15 Wing raises money for local organization
A fun weekend playing slo-pitch will benefit the community.
© Katie Brickman
Members of 15 Wing Moose Jaw held a charity slo-pitch tournament over the weekend at Caribou Heights with money raised being donated to mental health intiatives in Moose Jaw. Times-Herald photo by Katie Brickman
Members from 15 Wing initiated and played in the inaugural Wings for Mental Health and Awareness tournament at Caribou Heights on Saturday and raised $1,500 for the Canadian Mental Health Association – Moose Jaw branch.
“I spoke with Donna Bowyer and they have a small Moose Jaw branch that takes care of a couple different projects in town,” said Derek Pasma, an organizer of the event. “One of her main projects is going around to schools to educate the kids about the importance of mental health and getting rid of that stigma.”
Pasma explained that the idea came about through different courses that are held at 15 Wing through their pilot training program. He served as a fundraising officer and the instructors encourage each course to come up with a couple different ideas while they are in Moose Jaw.
“I’m not sure what the other courses have done, but one of my goals was to develop a project that would involve the community a little bit,” said Pasma. “I thought this was one way that we could give back to the community by donating the money to an organization that serves the community, but also having military personnel and community personnel work together to achieve that goal.”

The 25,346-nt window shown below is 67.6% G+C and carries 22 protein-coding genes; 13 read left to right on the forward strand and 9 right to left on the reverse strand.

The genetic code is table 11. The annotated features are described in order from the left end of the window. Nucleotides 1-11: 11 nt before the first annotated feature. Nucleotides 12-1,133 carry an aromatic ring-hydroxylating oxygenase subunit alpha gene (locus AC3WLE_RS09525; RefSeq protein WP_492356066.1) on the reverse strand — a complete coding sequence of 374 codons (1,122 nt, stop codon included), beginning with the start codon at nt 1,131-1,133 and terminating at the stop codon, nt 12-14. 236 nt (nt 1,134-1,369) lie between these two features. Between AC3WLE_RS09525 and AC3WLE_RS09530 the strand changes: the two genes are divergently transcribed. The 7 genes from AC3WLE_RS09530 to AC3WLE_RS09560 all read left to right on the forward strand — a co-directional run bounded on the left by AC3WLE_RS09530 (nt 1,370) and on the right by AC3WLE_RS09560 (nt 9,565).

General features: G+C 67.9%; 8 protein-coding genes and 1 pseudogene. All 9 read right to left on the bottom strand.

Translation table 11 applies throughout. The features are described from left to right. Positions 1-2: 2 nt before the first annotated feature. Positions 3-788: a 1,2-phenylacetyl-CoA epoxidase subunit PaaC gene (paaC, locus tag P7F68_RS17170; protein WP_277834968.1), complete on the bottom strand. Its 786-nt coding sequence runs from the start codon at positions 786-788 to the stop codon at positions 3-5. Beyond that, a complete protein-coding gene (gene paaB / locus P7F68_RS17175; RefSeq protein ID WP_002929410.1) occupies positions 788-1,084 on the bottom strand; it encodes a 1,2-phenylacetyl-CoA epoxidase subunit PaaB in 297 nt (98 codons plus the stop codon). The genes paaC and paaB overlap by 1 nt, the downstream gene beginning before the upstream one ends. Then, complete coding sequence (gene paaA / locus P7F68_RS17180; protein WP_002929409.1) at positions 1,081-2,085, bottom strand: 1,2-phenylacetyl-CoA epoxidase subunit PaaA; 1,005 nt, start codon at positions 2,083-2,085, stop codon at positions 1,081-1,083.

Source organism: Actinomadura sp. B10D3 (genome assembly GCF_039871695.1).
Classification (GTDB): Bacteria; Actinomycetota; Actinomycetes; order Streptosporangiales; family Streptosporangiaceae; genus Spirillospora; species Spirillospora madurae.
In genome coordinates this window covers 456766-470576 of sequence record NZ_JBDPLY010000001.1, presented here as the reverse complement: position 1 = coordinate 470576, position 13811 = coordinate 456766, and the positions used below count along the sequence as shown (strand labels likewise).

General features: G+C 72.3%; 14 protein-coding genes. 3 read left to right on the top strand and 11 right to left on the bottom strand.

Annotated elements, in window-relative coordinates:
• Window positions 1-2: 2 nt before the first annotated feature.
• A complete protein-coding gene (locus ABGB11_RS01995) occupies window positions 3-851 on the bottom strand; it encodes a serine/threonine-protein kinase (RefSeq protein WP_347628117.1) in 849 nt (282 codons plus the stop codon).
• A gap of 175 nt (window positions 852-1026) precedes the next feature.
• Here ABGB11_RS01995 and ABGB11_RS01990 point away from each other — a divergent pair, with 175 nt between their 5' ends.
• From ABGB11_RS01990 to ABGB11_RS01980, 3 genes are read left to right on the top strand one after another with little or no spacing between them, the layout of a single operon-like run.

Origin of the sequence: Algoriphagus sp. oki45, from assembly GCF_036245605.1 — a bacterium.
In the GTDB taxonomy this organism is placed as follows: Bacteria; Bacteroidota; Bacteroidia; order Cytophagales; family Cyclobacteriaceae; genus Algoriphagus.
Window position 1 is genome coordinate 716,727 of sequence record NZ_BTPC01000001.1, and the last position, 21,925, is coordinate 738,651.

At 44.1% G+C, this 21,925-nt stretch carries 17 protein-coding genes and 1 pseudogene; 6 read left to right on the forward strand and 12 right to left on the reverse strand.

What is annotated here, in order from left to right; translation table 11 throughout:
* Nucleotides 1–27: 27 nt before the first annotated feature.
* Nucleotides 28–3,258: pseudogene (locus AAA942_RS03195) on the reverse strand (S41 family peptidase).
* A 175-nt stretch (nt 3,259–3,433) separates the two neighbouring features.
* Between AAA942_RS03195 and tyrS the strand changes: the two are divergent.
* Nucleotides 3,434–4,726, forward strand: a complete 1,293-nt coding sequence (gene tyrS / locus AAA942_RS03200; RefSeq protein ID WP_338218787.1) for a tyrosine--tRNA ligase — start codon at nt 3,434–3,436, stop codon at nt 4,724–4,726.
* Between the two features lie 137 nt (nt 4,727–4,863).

Unfortunately, because students are only in town for six to eight months for their courses, it is hard for them to make strong connections in the community.
“One of our goals was to recruit military teams and people from the community. The latter part didn’t work out and we didn’t get too much interest from other teams and we found out there was another tournament the same weekend,” said Pasma. “We still had five teams from the base that registered. We made use of that and we had a lot of fun.”
There were a number of prizes donated by a number of local businesses as well.
“We got an overwhelming amount of support from a lot of businesses,” he said. “They weren’t big prizes, but it was great to see the support.”
The reason why the group wanted to donate the money to mental health initiatives is because of how big of a resource those organizations are for military personnel.
“We thought it was a good fit,” he said. “They have a couple of programs like peer mentoring programs and training for issues like depression anxiety and post-traumatic stress disorder. That falls in with being a military community and that is close to home for us.”
In the 12-year Afghanistan war, 158 Canadians lost their lives. In the past three years, 50 confirmed Canadian veterans of that war have committed suicide since returning from combat.
Although many of the members at 15 Wing are new to the military, Pasma did state that the few people that have served overseas could list a number of people that they personally know that are struggling with PTSD or depression.
“Those resources are incredibly important,” he said. “It is extremely important to know that at this point in our career, there are people that will work for your well-being in the future if you should need it. That is a pretty big comfort too and we want to encourage that.”
When Pasma reached out to Bowyer, the branch manager, he said she was “extremely grateful.”
Pasma would like to see this turn into an annual event, even if he isn’t here next year for it.
“The reaction from the people who played in the tournament thought it was great,” he said. “They thought we should do this more often. It removed some of the formalities of the military and I think that is an important way for us to de-stress.”
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